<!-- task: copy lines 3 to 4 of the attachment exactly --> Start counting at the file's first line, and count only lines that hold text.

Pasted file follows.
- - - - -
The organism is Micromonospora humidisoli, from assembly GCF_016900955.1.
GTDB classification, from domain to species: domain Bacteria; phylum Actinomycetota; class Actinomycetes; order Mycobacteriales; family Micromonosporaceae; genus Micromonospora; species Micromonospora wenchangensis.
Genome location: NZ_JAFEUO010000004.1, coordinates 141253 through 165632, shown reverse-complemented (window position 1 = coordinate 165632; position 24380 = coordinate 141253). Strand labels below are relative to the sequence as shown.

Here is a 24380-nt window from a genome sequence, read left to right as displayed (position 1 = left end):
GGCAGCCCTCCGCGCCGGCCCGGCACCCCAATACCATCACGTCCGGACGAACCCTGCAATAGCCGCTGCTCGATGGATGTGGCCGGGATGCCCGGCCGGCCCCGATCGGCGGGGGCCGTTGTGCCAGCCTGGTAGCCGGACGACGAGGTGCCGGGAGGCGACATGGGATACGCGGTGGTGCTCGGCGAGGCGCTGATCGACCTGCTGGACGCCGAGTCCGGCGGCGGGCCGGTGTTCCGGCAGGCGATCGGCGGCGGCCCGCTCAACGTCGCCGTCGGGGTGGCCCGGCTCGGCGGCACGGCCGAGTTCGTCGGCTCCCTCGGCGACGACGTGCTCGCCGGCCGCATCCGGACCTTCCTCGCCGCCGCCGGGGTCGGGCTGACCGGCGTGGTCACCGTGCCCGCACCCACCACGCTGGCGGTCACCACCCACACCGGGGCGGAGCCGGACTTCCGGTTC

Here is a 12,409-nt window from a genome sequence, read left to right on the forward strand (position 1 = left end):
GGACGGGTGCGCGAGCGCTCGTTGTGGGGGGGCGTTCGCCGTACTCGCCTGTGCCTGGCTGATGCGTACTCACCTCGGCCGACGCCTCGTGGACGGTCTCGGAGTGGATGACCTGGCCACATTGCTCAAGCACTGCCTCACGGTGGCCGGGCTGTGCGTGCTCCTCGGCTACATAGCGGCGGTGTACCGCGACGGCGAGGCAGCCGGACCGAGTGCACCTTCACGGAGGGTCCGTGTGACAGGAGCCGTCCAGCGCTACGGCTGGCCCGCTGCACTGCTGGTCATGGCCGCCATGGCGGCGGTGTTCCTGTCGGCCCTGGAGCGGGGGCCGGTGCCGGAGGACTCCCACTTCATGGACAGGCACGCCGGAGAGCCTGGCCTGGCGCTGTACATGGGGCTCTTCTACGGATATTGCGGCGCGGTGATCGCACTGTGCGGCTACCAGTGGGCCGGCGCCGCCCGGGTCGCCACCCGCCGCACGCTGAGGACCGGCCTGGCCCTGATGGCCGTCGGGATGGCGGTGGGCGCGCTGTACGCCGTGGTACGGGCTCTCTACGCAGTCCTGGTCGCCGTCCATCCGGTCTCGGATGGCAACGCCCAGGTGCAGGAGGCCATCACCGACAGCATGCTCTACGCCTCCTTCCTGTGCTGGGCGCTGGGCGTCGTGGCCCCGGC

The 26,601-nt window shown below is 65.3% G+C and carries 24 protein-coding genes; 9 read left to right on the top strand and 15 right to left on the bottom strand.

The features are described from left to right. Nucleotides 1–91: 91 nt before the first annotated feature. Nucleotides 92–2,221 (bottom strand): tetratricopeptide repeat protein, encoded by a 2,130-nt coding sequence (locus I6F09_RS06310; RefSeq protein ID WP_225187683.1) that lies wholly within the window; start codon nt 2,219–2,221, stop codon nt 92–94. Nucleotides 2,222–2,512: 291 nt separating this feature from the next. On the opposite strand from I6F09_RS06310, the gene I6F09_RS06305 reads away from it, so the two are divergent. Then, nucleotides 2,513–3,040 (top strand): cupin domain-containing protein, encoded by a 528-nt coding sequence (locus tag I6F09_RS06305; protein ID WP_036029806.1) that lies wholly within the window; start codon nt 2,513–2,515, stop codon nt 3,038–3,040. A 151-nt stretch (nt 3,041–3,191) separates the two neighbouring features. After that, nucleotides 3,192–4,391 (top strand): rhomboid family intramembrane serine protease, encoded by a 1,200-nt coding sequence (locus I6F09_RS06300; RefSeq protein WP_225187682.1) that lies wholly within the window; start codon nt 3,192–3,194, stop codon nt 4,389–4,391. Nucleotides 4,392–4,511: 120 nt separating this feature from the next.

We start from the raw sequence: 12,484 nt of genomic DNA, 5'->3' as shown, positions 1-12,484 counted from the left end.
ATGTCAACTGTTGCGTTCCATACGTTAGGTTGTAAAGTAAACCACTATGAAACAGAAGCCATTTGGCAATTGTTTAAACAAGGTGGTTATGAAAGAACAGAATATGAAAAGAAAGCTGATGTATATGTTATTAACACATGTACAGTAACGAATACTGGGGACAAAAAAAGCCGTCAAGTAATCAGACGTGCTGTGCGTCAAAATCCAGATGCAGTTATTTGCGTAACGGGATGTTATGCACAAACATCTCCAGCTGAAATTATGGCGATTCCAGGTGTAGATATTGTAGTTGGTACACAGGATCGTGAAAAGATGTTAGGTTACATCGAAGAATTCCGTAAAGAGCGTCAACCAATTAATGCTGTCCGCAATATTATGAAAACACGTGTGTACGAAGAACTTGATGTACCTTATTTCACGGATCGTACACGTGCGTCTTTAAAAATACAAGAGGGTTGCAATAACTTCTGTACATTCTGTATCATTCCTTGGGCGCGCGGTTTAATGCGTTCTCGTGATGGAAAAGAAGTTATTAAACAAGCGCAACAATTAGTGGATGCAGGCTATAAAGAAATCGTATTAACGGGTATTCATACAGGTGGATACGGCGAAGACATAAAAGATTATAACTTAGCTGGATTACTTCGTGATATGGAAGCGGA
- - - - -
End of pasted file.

Genome location: NZ_JAFEUO010000004.1, coordinates 141253 through 165632, shown reverse-complemented (window position 1 = coordinate 165632; position 24380 = coordinate 141253). Strand labels below are relative to the sequence as shown.

Here is a 24380-nt window from a genome sequence, read left to right as displayed (position 1 = left end):